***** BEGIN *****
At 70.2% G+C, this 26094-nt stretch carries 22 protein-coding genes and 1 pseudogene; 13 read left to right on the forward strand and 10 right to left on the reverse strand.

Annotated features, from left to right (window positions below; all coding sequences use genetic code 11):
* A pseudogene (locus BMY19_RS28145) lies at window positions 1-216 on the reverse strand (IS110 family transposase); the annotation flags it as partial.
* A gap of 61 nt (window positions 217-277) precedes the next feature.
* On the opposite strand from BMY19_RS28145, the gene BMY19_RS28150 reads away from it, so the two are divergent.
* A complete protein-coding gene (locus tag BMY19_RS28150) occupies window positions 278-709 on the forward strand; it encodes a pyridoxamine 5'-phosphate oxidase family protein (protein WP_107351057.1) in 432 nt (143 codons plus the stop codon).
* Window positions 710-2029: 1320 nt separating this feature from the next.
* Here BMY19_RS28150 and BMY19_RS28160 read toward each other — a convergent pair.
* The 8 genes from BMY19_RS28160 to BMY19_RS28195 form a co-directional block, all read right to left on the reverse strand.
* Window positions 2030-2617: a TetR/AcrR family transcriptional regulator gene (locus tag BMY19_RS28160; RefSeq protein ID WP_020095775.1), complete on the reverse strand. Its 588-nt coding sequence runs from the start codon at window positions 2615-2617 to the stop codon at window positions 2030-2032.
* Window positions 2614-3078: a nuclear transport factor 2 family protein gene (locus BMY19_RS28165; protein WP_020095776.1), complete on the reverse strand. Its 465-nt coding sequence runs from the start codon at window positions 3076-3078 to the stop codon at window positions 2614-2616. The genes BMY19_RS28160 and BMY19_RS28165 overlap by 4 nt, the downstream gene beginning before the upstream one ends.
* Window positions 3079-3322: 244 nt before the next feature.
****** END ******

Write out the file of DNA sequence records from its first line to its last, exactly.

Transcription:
At 70.2% G+C, this 26094-nt stretch carries 22 protein-coding genes and 1 pseudogene; 13 read left to right on the forward strand and 10 right to left on the reverse strand.

Annotated features, from left to right (window positions below; all coding sequences use genetic code 11):
* A pseudogene (locus BMY19_RS28145) lies at window positions 1-216 on the reverse strand (IS110 family transposase); the annotation flags it as partial.
* A gap of 61 nt (window positions 217-277) precedes the next feature.
* On the opposite strand from BMY19_RS28145, the gene BMY19_RS28150 reads away from it, so the two are divergent.
* A complete protein-coding gene (locus tag BMY19_RS28150) occupies window positions 278-709 on the forward strand; it encodes a pyridoxamine 5'-phosphate oxidase family protein (protein WP_107351057.1) in 432 nt (143 codons plus the stop codon).
* Window positions 710-2029: 1320 nt separating this feature from the next.
* Here BMY19_RS28150 and BMY19_RS28160 read toward each other — a convergent pair.
* The 8 genes from BMY19_RS28160 to BMY19_RS28195 form a co-directional block, all read right to left on the reverse strand.
* Window positions 2030-2617: a TetR/AcrR family transcriptional regulator gene (locus tag BMY19_RS28160; RefSeq protein ID WP_020095775.1), complete on the reverse strand. Its 588-nt coding sequence runs from the start codon at window positions 2615-2617 to the stop codon at window positions 2030-2032.
* Window positions 2614-3078: a nuclear transport factor 2 family protein gene (locus BMY19_RS28165; protein WP_020095776.1), complete on the reverse strand. Its 465-nt coding sequence runs from the start codon at window positions 3076-3078 to the stop codon at window positions 2614-2616. The genes BMY19_RS28160 and BMY19_RS28165 overlap by 4 nt, the downstream gene beginning before the upstream one ends.
* Window positions 3079-3322: 244 nt before the next feature.